I woke up to very sad news of the death of Hindolo Sumanguru Trye, Minister of Labor and Employment of the Ernest Koroma Administration. Mr.Hindolo Sumanguru Trye died this morning in a hospital in the Sierra Leone capital Freetown. It can be recalled that Hindolo Trye as student leader at Fourah Bay College, University of Sierra Leone was a major force that led the 1977 No School, No College demonstrations that nearly brought down the APC government of Siaka Stevens.
Hindolo Trye livd in exile in America during the late 70s to the 90s and returned home to Sierra Leone to give intellectual support and political legitimacy to the NPRC coup of 1992 that chased then President Joseph Saidu Momoh into exile and obscurity. Addressing a group of student at the Fourah Bay College amphitheater just some days after the NPRC coup in 1992, Hindolo Trye vowed that they would rather burn the capital Freetown and flatten it to the ground than have APC in power again.
As both a minister in the NPRC government and the current APC, Hindolo has kept a low key profile over the years that were a far cry from his firebrand rhetoric of his student years. He’s had health issues during the first three years of the Ernest Bai Koroma administration but when I saw him a few days ago at his office in New England Ville; he looked his usual self was very upbeat and cracking jokes about recycled politicians in both the current APC and the SLPP. He would joke around and call himself an “International Mende” meaning he has a much broader outlook on issues in the country.
|Mr.Hindolo Sumanguru Trye
Ironically, Hindolo’s last acts for me were to literally walk with me into the offices of his colleague Minister offices to help expedite the processing of registration of an International NGO in the country. He made calls to break down the usual Sierra Leone government bureaucracy and would say, please don’t forget to take your organization to my village in Moyamba for some of the educational programs you want to embark on.
We talked a lot of politics from a brotherly perspective and kidded each other about not being in the same camp. One thing for sure, Hindolo’s legacy is that of an incorruptible servant of the people of Sierra Leone and he would proudly say, “JK, I can walk anywhere in Sierra Leone and say anything I want because not a single person would say I am corrupt”. He told stories of a lot of journalists who would stop by his office on Fridays to complain about the tough economy and expecting money for the weekend from them. He would say to them, “Look at the type of phone you have in your hand and look at mine which is just a basic one and I am a government minister. You are here begging me for money but you carry three to four phones in your hand all of them very expensive. If I were to lose my phone, the thieves will return it promptly because it is not worth anything but you expect me to give you money?”
He told stories of corrupt people that bounced from one government to the other and said, “JK when some of these people start talking in my presence, I just walk away because I may something they would not want to hear and frankly don’t even want to be in their presence.” He called President Koroma “Alagba” the same term he had used for Valentine Strasser during the NPRC years and had enjoyed such a close and trusting relationship with both of them that regardless of the back biting from fellow colleagues, Strasser never relieved him of his duties and he was confident that Ernest Koroma would never do the same. He spoke sometimes arrogantly about all his relationship with Ernest and stated “JK, me noh dae worry bot waitin den man kin go say to Alagba, because ow den kin talk am, nah so di word dae comot nah Alagbaa en oda yace” meaning whatever gossip they take to Ernest Koroma about him, it just goes through Ernest’s other ears and out as if he never heard it.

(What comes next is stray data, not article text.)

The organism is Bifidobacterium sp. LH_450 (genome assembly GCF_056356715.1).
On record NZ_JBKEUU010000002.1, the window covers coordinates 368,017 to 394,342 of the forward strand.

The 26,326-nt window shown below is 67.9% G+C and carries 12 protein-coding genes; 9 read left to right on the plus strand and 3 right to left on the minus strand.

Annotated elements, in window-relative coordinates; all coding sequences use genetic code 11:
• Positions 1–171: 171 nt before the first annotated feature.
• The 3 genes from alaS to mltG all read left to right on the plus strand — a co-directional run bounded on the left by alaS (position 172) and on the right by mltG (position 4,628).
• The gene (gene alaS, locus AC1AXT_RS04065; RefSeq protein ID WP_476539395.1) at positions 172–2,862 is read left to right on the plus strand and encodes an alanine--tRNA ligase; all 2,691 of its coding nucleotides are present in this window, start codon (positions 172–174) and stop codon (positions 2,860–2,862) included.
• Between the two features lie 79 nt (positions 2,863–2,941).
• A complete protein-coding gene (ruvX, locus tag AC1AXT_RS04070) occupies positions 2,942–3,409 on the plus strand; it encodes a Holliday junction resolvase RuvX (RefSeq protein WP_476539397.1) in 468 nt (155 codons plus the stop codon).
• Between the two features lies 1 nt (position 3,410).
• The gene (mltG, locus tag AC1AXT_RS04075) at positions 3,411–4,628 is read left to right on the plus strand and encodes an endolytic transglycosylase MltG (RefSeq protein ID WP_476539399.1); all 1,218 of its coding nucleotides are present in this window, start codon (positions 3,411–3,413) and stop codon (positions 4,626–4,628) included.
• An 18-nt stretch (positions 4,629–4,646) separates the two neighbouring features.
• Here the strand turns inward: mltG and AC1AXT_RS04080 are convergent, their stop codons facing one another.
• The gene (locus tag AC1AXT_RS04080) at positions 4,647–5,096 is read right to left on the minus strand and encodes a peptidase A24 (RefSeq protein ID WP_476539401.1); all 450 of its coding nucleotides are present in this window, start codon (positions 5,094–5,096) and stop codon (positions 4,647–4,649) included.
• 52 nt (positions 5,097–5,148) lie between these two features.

Hindolo Trye would certainly be missed and my last conversation with him was last week Sunday when I called him from Atlanta to say I had arrived safely and could not see him on Friday as he was out of town when I stopped by his office to say thanks and good bye. He told me on the phone that he had an emergency trip to Bumbuna that Friday to speak with the community over the killings that occurred at the hands of African Minerals security personnel. He spoke to my dad and my wife and complained that I did not stay with him during my recent trip to Sierra Leone as I have always done and wondered aloud whether politics was the issue. I told him that it was in his best interest and that of mine that I stayed somewhere else as some people on both sides of the political divide would not understand our relationship.
My last physical contact with him was as we walked up the New England Ville government offices last Thursday to the Ministry of Education. He was wearing an Africana outfit and I kidded with him that I thought the norm was to wear Africana on Fridays. He gently reminded me that it was not in honor of Nelson Mandela’s birthday and that I should know he was first and foremost a Pan Africanist. That evening, I updated the New People’s video message on the front page with a You Tube birthday song video dedicated to Nelson Mandela
I am so glad I got to see him and spend some time with him over the last three weeks. Rest in peace brother Trye and may you have safe passage to the heavens.
© Copyright by Awareness Times
Newspaper in Freetown, Sierra Leone.